Introduction Use of JUULs and e-cigarettes is growing rapidly, particularly among adolescents. Research suggests that flavours may increase the appeal of these products, but little is known about how flavours influence perception. We examined whether youth perceptions about the health risks of JUULs and e-cigarettes vary with flavours.
Methods We conducted a national survey in 2018 of 1610 high-school students aged 14–18 who had ever heard of either JUULs or e-cigarettes. Respondents were asked to rate the lung cancer risk, the harm of second-hand vapour, potential for addiction and healthiness of differently flavoured JUUL and e-cigarette products. We investigated the relationship among flavour, risk perception and socio-demographic information.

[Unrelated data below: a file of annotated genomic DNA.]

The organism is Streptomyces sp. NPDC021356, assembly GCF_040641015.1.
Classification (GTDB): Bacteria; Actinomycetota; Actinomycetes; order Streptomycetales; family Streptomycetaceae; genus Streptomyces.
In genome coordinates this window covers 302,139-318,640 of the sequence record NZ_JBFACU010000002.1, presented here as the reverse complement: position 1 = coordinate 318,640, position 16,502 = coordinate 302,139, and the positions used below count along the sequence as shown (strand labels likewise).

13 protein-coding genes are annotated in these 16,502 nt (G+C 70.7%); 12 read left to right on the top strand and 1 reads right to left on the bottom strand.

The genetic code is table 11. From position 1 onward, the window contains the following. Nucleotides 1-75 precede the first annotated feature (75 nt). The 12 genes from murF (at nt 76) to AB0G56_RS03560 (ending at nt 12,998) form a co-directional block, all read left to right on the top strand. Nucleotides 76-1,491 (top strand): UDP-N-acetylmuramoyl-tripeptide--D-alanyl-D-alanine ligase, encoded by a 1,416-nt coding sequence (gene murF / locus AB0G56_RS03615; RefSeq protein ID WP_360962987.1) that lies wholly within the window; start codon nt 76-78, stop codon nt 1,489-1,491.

Results We found that risk perceptions for both JUULs and e-cigarettes differ significantly by flavour type. Youths perceive fruit flavours to be less likely to lead to lung cancer (−0.909 (0.065)), have harmful second-hand vapour (−0.933 (0.060)) and be more addictive (1.104 (0.094)) relative to tobacco flavours. Candy, menthol/mint and alcohol flavours show similar patterns of risk association, although the magnitude is slightly smaller than for fruit flavours.
Conclusions Youths believe that flavours are related to the health risks of both JUULs and e-cigarettes despite the fact that these differences in risk by flavour have not been scientifically or systematically established. A policy concern is that misperceptions based on flavour may result in increased vaping by youths. The findings from this study support the assertion that banning fruit, menthol or mint and sweet flavours could reduce the appeal of JUULs and e-cigarettes to youth, with concomitant health protections.
- electronic nicotine delivery devices
- public policy
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